on light duty due to illness; please contact my assistants for forum issues. They are Siu Blue Wind, or CbadRider or the other 3 star folk. I am currently at home recovering from a couple of strokes. I am making good progress, happily.


    . “He who fights with monsters might take care lest he thereby become a monster. And if you gaze for long into an abyss, the abyss gazes also into you.”- Fredrick Nietzsche

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  7. #7
    Neil_B
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    Quote Originally Posted by Tom Stormcrowe View Post
    Depends on the use of the term better, Neil. In my case, I ride fast and far....a road bike suits my needs far better than a mountain bike remotely could. It's like the difference between your Navigator and Roarke.....the Nav is a good bike, but Roarke suits your needs better.....true?
    Again, it depends on the needs. The OP sounds like he wants a commuter bike. I still don't understand the "better" comment, especially since he's assuming mountain bikes are "worse" because they are allegedly less expensive. And on that note, perhaps it's time to mention the Specialized Hardrock.....

  8. #8
    Senior Member Wogster's Avatar
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    Quote Originally Posted by SoCal Commute View Post
    Ok, so I haven't gotten back in the saddle yet. Police auction next weekend
    My question is: Can a road bike support my 280 lb's of manlyness or should I shed some pounds first?

    I'll be getting a MTB first since I can't afford better at the moment. But, hey, I figure with 6 or 7 months of gas money saved up I should be able to afford a decent entry level road bike.

    I was looking at: http://www.schwinnbike.com/products/...ail.php?id=746

    Caught my eye, of course I would ride it first to see if I liked it......
    I've been looking at the straight bar design only because I don't like dropped style, never have.

    Oh, can you put racks on road bikes for commutes?

    Thanks guys
    There are really 3 classes of road bike, they look similar but are quite different in use, first is the road racing bike, the idea is that the lighter the bike, the faster the bike, however they forget that the critical part is the engine, Frames are often made of exotic materials, and prices run from reasonable to exotic, geometry is exotic, and as for comfort, well, that takes a back seat to speed, after all the faster you go, the shorter the trip. Often these bikes are designed so that only the narrowest tires can be used, Bars tend to be much lower then the saddle.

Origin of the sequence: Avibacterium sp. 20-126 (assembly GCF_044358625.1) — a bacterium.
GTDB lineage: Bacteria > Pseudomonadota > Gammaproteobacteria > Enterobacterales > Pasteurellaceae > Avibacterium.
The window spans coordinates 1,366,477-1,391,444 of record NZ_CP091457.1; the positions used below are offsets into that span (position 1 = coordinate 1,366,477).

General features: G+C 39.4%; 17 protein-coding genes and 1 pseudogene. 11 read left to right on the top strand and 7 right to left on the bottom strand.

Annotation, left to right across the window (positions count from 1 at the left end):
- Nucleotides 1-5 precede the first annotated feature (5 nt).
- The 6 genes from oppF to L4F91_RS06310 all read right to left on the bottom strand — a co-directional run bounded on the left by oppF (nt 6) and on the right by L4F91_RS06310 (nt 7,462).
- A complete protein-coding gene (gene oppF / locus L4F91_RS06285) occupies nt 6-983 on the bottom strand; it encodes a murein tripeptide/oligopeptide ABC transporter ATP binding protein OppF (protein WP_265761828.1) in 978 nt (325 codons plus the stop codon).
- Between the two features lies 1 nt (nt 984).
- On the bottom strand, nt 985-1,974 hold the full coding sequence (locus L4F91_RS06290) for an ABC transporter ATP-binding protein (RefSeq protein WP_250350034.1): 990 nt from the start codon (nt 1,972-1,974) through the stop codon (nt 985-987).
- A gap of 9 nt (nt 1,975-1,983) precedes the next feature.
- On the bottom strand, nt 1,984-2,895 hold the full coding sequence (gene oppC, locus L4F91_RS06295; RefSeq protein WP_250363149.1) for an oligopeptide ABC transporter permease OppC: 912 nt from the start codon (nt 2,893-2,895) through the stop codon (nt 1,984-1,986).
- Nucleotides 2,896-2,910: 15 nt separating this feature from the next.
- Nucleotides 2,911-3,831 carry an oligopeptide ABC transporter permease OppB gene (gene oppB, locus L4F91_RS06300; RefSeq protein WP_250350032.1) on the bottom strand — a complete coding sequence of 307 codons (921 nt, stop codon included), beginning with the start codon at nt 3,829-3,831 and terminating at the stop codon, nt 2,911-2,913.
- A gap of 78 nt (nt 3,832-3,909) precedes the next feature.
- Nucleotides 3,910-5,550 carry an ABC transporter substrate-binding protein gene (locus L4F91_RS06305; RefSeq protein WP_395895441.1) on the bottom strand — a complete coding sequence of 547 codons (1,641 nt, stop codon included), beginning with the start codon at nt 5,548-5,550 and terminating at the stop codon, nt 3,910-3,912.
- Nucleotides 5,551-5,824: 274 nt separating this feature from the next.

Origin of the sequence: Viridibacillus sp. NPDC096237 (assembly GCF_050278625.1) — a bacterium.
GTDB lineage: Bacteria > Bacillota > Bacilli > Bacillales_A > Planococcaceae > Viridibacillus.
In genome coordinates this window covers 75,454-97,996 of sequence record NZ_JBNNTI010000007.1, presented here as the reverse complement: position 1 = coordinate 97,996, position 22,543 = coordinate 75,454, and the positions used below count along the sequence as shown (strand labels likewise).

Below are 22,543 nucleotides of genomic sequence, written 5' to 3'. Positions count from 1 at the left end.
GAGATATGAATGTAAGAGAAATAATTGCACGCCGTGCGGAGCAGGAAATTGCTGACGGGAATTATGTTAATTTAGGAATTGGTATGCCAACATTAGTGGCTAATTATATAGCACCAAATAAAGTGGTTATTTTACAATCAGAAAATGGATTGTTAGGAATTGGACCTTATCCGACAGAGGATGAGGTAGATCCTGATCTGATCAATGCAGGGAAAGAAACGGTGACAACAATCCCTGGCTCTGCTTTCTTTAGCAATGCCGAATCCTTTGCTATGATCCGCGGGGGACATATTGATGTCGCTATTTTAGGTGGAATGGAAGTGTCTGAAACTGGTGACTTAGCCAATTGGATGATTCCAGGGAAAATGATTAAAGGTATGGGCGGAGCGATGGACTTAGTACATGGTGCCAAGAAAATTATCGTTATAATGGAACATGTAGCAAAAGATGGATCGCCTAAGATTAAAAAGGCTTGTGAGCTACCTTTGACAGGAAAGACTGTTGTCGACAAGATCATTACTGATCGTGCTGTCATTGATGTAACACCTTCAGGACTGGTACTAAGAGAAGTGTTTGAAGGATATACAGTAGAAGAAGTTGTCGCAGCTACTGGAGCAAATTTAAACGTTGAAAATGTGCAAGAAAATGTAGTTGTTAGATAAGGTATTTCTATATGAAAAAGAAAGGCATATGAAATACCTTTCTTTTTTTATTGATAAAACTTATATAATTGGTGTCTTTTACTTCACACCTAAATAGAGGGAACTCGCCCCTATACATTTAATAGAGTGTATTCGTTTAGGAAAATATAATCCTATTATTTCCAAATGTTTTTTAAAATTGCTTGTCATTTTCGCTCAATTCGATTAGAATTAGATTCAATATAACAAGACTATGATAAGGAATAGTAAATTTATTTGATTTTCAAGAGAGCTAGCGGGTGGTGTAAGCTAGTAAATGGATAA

Second class is the road touring bike, built to act like a mechanical pack mule, they have room for racks, fenders, several water bottles, most are made of Chromoly steel, relaxed geometry, designed for comfort, so you can spend many hours in the saddle. Designed for heavy loads, they have Clyde friendly wheels, and can accommodate wider tires. You want the bars higher on these bikes, even with or slightly above the saddle,

    Third class is the cyclocross bike, intended for cyclocross racing, where weather and surface conditions are less then ideal, can be used for road riding with smooth tires, and off road with knobby tires, not as off road intended as a true All Terrain Bicycle (ATB) or Mountain Trail Bicycle (MTB) with suspension, they are built tough, and can accommodate Clyde sized tires. You may need to change the wheels though, as some have lower spoke count wheels. Again the bars tend to be higher.

    Dropped style does have a big advantage, and that is multiple hand positions, although there are alternate bar designs like bull horns and moustache bars that will give the hand positions without the drop. The problem with straight bars is you only have one hand position, and it's not a natural position, relax your hands, at your sides now bend your elbow so your hand is pointing straight out, where is your thumb pointing, toward the sky or toward your middle? If your like most people your thumb is pointing straight up, this is the natural position for your hand, when you turn your wrist for a long period of time, like when typing, or when holding a straight bar, then your more likely to have cramping and numbness issues, then when it's in a more natural position. This is why on the hoods is such a common position on drop bars, the wrist is in it's resting position. The other advantage of drop bars, is that you have the option of the tuck position, where you go into the drops, and try for the smallest wind sail, going down a steep hill in this position, is how you set speed records.